Where to begin?
Complete a checklist of social skills appropriate to your child’s age and abilities. You can obtain a social skill checklist through your doctor, school, or by doing a simple google search. Speech therapists are also able to provide resources and exercises that may be useful to determining appropriate skills and developing them.  Once you have determined the area of need for your child, prioritize which social skills are most important for your child to learn. Choose one skill to work on at a time.

Process of Social Skill Learning
Young children

  1. Parallel Play – Have the child play next to you or a peer.Always start with a highly rewarding activity for the child, and then move to less rewarding activities.
  2. Sharing Materials – Once a child has master parallel play, work on sharing materials. Start by you sharing first.Encourage the child to share; gradual increase the time they share an item.
  3. Turn Taking – Depending on skill level, turns may be quick.Slowly work up to the child allowing a partner to have longer turns and taking more than one turn.

Older children

  1. Model the desired skill you want your child to learn.
  2. Show videos of the desired skill (www.youtube.com is great).
  3. Practice using role plays.
  4. Once they are comfortable using the skill, go into the community and put the skill into practice.

Where to Learn Social Skills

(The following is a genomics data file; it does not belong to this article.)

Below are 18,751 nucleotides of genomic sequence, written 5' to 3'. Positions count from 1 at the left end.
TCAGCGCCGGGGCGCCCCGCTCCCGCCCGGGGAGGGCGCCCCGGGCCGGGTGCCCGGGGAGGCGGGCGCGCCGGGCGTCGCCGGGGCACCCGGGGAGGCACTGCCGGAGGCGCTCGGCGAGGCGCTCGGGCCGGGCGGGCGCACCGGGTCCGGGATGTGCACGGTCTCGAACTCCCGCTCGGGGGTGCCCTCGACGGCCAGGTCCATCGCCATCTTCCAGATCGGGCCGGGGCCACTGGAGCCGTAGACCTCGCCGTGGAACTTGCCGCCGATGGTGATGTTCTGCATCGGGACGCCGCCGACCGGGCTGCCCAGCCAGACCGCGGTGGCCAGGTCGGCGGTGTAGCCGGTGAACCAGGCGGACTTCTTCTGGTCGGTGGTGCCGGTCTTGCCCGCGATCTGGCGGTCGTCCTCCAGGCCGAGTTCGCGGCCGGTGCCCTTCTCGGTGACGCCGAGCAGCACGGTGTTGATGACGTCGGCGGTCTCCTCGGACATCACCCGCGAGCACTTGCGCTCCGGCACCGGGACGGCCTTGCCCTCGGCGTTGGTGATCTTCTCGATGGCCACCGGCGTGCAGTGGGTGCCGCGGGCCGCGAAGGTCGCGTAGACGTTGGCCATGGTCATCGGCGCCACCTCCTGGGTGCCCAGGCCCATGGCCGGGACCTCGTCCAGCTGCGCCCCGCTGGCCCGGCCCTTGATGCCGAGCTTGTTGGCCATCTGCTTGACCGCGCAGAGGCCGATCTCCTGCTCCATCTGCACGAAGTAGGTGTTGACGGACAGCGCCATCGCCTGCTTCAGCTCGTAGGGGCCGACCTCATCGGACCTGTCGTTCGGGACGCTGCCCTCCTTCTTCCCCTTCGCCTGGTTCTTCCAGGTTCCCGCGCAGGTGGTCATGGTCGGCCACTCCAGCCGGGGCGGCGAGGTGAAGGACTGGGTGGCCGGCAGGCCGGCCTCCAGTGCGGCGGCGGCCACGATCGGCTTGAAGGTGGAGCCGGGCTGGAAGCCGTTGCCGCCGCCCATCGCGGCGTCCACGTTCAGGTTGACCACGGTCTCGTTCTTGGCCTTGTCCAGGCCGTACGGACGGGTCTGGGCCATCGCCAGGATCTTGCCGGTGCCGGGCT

Opportunities to learn social skills surround us. Some individuals may benefit from participating in a social skills group hosted by a local counseling center, school, or therapy facility, or civic organization. Additionally, a family may use informal opportunities to help develop social skills. Your family can work on social skills at:

  • Parks,
  • Festivals,
  • Stores,
  • Sporting events,
  • Doctor offices.

Building your child’s social skills will give them confidence, improve communication, and develop curiosity.  Consult with your child’s teacher, therapists, or doctors for help and resources specific to your child’s needs.


Parents, school staff, and other adults in the community can help kids prevent bullying by talking about it, building a safe school environment, and creating a community-wide bullying prevention strategy. Find out what you can do.

Bullying Resources for Educators and Parents (teach.com)

Create a Safe and Supportive Environment

In general, schools can: